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Gene expression signatures of primary and metastatic uterine leiomyosarcoma.

Authors: Davidson, B  Abeler, VM  Forsund, M  Holth, A  Yang, Y  Kobayashi, Y  Chen, L  Kristensen, GB  Shih, IEM  Wang, TL 
Citation: Davidson B, etal., Hum Pathol. 2014 Apr;45(4):691-700. doi: 10.1016/j.humpath.2013.11.003. Epub 2013 Nov 13.
Pubmed: (View Article at PubMed) PMID:24485798
DOI: Full-text: DOI:10.1016/j.humpath.2013.11.003

Leiomyosarcoma (LMS) is the most common uterine sarcoma. Although the disease is relatively rare, it is responsible for considerable mortality due to frequent metastasis and chemoresistance. The molecular events related to LMS metastasis are unknown to date. The present study compared the global gene expression patterns of primary uterine LMSs and LMS metastases. Gene expression profiles of 13 primary and 15 metastatic uterine LMSs were analyzed using the HumanRef-8 BeadChip from Illumina. Differentially expressed candidate genes were validated using quantitative real-time polymerase chain reaction (PCR) and immunohistochemistry. To identify differently expressed genes between primary and metastatic tumors, we performed one-way analysis of variance with Benjamini-Hochberg correction. This led to identification of 203 unique probes that were significantly differentially expressed in the 2 tumor groups by greater than 1.58-fold with P < .01, of which 94 and 109 were overexpressed in primary and metastatic LMSs, respectively. Genes overexpressed in primary uterine LMSs included OSTN, NLGN4X, NLGN1, SLITRK4, MASP1, XRN2, ASS1, RORB, HRASLS, and TSPAN7. Genes overexpressed in LMS metastases included TNNT1, FOLR3, TDO2, CRYM, GJA1, TSPAN10, THBS1, SGK1, SHMT1, EGR2, and AGT. Quantitative real-time PCR confirmed significant anatomical site-related differences in FOLR3, OSTN, and NLGN4X levels; and immunohistochemistry showed significant differences in TDO2 expression. Gene expression profiling differentiates primary uterine LMSs from LMS metastases. The molecular signatures unique to primary and metastatic LMSs may aid in understanding tumor progression in this cancer and in providing a molecular basis for prognostic studies and therapeutic target discovery.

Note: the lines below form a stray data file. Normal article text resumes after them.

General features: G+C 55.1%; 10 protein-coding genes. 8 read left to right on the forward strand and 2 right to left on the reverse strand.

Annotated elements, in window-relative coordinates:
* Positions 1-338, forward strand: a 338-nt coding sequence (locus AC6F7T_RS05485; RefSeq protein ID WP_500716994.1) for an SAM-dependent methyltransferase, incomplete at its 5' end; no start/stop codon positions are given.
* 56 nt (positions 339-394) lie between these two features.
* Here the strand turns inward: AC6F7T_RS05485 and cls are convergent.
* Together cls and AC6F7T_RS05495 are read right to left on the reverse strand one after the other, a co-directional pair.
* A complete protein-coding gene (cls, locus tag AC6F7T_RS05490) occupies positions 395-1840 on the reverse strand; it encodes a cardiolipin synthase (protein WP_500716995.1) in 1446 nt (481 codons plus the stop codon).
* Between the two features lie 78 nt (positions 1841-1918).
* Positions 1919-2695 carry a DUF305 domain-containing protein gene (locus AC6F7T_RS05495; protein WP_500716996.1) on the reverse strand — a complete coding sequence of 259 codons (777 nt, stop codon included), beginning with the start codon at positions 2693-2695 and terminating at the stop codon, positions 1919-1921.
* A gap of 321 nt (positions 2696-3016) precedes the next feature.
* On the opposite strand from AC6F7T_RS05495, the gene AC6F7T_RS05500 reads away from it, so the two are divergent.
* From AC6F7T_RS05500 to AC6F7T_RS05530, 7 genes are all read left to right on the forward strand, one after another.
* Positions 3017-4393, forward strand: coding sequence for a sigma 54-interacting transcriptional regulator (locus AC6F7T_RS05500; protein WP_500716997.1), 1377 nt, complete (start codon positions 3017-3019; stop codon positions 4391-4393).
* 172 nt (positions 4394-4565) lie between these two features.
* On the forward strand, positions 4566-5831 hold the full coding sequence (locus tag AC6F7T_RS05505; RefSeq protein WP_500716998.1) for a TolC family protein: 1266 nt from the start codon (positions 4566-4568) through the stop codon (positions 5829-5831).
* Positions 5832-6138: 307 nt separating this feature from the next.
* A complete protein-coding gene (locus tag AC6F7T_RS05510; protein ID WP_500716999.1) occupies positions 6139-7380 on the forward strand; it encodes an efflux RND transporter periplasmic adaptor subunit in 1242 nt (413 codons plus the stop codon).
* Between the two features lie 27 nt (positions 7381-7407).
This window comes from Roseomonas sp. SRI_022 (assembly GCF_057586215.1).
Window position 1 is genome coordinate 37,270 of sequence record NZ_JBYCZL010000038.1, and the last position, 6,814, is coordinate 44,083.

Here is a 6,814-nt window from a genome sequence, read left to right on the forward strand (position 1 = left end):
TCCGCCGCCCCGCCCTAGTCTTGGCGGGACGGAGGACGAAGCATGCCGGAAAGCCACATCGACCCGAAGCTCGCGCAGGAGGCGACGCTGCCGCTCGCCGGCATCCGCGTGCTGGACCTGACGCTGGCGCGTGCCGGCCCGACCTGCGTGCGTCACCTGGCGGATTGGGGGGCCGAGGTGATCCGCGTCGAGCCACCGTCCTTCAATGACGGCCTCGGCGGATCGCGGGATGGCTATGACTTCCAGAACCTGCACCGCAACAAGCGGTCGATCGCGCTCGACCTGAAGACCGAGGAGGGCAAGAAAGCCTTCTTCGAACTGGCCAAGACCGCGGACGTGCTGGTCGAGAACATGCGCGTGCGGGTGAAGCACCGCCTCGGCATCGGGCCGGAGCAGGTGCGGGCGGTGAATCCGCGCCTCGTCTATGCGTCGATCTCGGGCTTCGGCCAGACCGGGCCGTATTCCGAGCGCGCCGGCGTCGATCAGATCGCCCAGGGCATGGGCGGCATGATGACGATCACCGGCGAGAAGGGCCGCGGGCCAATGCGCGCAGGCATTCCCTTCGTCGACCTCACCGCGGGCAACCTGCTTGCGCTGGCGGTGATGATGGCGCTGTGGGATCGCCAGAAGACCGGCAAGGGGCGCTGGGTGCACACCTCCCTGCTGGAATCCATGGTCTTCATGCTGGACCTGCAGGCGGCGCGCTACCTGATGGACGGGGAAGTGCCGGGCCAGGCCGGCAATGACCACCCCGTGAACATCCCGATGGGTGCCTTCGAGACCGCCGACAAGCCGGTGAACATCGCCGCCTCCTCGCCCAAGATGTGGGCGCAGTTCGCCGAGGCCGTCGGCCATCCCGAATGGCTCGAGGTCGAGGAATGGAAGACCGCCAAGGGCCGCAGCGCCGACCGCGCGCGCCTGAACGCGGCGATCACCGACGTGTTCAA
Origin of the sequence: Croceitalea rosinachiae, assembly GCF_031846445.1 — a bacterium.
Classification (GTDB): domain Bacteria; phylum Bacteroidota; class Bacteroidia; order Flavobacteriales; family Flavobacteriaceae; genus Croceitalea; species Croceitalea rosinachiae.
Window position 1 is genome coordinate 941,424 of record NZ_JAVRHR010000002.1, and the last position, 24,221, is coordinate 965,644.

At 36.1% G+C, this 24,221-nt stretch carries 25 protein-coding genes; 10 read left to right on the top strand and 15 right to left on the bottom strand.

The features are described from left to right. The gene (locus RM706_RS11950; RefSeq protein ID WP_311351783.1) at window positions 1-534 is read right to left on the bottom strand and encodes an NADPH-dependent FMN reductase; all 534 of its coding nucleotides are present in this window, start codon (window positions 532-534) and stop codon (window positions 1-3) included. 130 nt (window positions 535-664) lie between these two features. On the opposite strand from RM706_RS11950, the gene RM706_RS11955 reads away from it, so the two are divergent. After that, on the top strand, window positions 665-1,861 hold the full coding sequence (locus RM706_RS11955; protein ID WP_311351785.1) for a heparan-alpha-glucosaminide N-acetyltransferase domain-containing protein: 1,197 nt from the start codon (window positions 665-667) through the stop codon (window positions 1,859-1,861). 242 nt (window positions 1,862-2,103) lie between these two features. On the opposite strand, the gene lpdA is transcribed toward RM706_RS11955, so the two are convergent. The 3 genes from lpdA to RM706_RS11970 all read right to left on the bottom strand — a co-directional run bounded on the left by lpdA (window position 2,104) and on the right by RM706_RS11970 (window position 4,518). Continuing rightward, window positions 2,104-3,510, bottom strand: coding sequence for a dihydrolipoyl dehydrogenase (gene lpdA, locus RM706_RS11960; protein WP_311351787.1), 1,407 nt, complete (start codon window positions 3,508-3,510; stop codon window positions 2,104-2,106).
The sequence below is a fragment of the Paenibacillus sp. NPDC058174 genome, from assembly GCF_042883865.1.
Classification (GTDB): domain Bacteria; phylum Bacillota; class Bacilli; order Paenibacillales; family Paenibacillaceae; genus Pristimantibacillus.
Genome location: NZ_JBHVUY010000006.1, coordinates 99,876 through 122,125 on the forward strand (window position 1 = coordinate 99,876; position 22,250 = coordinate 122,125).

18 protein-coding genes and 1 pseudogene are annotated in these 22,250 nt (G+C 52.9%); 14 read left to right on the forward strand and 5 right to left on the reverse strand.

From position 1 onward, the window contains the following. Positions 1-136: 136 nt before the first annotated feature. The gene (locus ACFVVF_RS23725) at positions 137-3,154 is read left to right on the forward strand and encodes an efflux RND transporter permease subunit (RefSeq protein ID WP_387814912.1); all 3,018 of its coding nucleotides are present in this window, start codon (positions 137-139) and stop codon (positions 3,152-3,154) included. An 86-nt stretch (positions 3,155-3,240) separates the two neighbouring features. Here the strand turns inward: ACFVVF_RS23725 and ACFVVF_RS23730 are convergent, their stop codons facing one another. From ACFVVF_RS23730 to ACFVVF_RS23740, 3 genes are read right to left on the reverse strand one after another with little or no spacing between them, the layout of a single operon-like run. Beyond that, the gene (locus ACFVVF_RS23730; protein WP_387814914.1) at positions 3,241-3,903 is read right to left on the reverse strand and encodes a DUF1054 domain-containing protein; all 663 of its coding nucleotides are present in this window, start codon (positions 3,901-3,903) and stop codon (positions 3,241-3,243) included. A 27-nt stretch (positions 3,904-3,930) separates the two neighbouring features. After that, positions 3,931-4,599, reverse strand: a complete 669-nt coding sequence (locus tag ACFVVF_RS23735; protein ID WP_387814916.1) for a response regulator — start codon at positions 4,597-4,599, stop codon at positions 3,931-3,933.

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CRRD Object Information
CRRD ID: 11041788
Created: 2016-03-29
Species: All species
Last Modified: 2016-03-29
Status: ACTIVE



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RGD is funded by grant HL64541 from the National Heart, Lung, and Blood Institute on behalf of the NIH.